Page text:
Kidnapping of priests remains rampant in Nigeria

The abduction of priests and religious in Nigeria has become so common that new cases barely register. Although most end up being released, in what has become a lucrative business for criminals, there have also been cases of fatalities, leaving Catholics in constant fear.

Attack in Kamantan, Kafanchan diocese, Nigeria
Attack in Kamantan, Kafanchan diocese, Nigeria

According to data collected by the international foundation Aid to the Church in Need (ACN), as of 13 November the total number of priests, religious sisters and seminarians kidnapped in 2023 stands at 23, showing that abductions continue to be the biggest threat to the safety of clergy and religious individuals in that country. Of these, one was brutally killed while the other 22 were released. A further two priests and one seminarian were murdered during the year so far.

The first incidents in 2023 took place in January, with one kidnapping in the Diocese of Ekiti and the horrific murder of Fr Isaac Achi in Minna,  who was burned to death when his parish residence was attacked and set on fire. Father Achi’s colleague, Fr Collins, was shot and wounded as he tried to escape, but survived. There followed three months without new cases, but since April not a month has gone by without at least one kidnapping. The most recent case occurred in November when Fr Andrew Anana was held for less than 24 hours. He had already been kidnapped before, in 2019.

Fr. Isaac Achi who was reportedly burned by the unknown gunmen
Fr. Isaac Achi who was reportedly burned by the unknown gunmen

The vast majority of those kidnapped end up being released, but there have been tragic exceptions. One of the most serious cases took place on 17 October, when Brother Godwin Eze, a Benedictine novice, and two aspiring Benedictines were forcefully taken from their monastery. When the two postulants were released, three days later, they informed their superiors that Godwin had been shot and his body thrown into a river.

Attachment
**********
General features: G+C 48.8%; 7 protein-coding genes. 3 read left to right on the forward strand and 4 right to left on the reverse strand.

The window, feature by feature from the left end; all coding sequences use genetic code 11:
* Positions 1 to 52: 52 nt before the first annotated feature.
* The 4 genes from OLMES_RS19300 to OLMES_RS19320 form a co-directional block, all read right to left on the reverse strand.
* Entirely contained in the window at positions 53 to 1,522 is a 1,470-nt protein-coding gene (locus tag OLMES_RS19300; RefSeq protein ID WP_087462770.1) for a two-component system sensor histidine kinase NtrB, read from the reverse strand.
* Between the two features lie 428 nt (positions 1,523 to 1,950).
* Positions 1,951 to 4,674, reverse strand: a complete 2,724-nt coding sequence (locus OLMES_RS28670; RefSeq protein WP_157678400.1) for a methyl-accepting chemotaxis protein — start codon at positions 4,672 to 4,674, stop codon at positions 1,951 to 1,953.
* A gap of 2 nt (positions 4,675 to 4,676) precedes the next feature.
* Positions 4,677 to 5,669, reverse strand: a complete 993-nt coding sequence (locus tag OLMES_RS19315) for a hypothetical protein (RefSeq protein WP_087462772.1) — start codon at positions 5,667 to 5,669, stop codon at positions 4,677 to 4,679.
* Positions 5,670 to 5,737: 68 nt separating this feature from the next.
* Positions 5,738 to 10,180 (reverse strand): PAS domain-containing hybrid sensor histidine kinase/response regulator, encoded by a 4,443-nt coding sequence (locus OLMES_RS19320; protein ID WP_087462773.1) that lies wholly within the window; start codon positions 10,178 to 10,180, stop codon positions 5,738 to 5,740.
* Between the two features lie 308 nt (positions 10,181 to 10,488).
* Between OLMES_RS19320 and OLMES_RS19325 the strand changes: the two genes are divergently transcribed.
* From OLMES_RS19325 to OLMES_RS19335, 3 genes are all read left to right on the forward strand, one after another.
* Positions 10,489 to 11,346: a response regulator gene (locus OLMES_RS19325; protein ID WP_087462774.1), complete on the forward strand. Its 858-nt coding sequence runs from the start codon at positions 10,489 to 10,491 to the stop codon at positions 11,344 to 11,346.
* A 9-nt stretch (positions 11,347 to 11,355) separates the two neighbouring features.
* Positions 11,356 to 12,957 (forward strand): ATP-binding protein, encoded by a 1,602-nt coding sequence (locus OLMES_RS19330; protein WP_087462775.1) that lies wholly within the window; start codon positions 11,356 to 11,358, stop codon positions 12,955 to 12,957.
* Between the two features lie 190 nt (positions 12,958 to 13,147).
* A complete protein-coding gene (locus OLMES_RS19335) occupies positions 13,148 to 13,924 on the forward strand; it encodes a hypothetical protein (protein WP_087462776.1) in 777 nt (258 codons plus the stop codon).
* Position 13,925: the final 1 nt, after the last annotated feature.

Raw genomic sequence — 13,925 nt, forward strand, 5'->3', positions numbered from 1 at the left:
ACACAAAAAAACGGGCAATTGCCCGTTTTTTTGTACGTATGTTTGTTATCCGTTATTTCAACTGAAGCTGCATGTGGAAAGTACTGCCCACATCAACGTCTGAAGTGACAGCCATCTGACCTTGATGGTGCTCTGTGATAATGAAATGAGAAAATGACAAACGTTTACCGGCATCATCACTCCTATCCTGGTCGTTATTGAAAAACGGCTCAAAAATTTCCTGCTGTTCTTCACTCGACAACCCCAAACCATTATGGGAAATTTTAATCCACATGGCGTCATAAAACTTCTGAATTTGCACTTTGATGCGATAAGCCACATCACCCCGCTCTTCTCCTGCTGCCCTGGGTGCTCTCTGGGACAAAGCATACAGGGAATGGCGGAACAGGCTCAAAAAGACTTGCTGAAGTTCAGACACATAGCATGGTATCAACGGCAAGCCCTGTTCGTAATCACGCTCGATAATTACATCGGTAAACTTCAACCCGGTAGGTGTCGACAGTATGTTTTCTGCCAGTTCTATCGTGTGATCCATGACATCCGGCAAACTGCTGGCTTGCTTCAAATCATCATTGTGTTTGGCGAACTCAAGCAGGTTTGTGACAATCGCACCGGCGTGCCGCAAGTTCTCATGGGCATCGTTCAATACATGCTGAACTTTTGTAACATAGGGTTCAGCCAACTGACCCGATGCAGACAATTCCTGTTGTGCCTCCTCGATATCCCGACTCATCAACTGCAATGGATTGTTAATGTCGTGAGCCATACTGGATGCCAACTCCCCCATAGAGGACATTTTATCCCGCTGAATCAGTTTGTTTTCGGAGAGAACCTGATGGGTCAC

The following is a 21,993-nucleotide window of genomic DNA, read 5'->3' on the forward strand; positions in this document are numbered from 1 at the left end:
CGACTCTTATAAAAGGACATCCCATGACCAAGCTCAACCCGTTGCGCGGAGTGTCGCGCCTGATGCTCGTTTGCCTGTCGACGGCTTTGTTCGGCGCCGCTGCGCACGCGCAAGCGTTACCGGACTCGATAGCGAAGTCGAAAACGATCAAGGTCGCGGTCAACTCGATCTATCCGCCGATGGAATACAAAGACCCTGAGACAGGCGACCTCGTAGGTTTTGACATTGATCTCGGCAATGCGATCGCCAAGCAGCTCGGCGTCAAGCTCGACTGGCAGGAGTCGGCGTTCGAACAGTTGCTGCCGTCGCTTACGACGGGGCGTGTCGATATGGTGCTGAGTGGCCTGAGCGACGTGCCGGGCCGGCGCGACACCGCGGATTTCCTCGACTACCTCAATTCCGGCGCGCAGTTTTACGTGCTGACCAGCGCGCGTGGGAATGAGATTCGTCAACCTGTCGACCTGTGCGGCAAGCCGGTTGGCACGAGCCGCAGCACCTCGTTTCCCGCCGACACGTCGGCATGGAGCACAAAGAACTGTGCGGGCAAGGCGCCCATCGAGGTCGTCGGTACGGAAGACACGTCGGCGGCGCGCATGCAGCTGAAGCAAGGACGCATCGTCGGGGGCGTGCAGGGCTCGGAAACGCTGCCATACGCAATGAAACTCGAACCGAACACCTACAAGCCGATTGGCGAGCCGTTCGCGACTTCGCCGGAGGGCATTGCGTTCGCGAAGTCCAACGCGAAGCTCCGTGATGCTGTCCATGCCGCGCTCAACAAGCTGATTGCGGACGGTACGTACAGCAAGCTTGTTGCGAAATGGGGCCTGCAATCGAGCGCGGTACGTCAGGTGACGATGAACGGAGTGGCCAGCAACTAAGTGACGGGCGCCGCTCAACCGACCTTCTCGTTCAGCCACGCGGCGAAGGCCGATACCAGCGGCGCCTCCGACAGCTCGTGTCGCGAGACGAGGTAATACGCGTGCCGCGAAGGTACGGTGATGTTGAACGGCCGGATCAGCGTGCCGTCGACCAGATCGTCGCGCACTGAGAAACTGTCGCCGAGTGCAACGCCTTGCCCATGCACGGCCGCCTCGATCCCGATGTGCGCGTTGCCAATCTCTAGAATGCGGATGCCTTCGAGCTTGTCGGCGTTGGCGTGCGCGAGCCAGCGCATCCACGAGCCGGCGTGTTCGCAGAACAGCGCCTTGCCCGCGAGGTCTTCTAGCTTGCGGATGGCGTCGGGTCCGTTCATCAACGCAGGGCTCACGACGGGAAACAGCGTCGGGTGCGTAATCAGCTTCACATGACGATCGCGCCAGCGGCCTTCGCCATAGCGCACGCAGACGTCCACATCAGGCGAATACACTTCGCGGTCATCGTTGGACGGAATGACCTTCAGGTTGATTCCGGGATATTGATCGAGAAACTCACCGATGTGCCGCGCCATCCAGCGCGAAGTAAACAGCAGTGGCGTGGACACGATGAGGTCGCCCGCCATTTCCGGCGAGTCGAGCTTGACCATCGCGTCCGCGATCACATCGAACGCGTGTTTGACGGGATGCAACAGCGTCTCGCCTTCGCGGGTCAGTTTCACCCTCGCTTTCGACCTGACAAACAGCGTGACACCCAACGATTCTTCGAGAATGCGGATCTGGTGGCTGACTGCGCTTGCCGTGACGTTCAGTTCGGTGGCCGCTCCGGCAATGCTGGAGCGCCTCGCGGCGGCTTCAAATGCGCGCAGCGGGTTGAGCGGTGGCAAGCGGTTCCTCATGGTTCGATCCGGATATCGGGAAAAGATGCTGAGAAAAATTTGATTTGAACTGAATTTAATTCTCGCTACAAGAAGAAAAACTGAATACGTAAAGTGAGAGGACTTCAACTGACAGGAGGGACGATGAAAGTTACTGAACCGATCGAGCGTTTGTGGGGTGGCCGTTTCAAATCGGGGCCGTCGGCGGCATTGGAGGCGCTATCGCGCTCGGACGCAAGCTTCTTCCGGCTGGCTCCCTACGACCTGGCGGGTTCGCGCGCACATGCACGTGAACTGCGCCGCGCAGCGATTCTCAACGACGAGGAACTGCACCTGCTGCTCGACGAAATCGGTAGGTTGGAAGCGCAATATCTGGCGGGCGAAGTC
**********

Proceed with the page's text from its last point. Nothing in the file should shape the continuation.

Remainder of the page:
Just a few days earlier, three sisters had also been taken by armed men. Rosemary Osiowhemu, and Josephine Mary Chinyekwuo, from the Missionary Daughters of Mater Ecclesiae, and Maria Ngozi Okoye, of the Congregation of the Risen Lord, were heading to Mbano, in Imo State, in the south of the country, to attend the funeral of the mother of one of their sisters, when they were abducted, along with a seminarian and their driver. All were safely released after about one week, bringing relief to the local Christian community.

Seminarian Ezekiel Nuhu kidnaped, Kaduna State, Nigeria (left), Seminarian Na'aman Danlami died in Kamantan, Nigeria (right)
Seminarian Ezekiel Nuhu kidnaped, Kaduna State, Nigeria (left), Seminarian Na’aman Danlami died in Kamantan, Nigeria (right)

September 7 was an especially tragic day for Nigerian Christians, with two separate attacks on seminarians. Ezekiel Nuhu was kidnapped with his father while on holiday and spent almost two months in captivity before being released in November. Less fortunate was Na’aman Danlami, 27, of the diocese of Kafanchan, who lost his life in the rectory of the parish where he was assisting two priests, when the location was attacked. The two priests managed to escape, but Danlami died when the criminals set the house on fire, suffering the same fate as Fr Isaac Achi in January.

A further priest was murdered in 2023, bringing the total of murdered religious to four, the same as in the entire previous year.

A year steeped in blood

Since 2022, ACN has been documenting cases of Catholic clergy and religious who were murdered, kidnapped or unlawfully arrested, all over the world, and these numbers will be published towards the end of the year. Last year there were 118 separate incidents, including 16 priests and religious sisters murdered in cases of persecution, and two others who were killed, but for reasons apparently unrelated to persecution.

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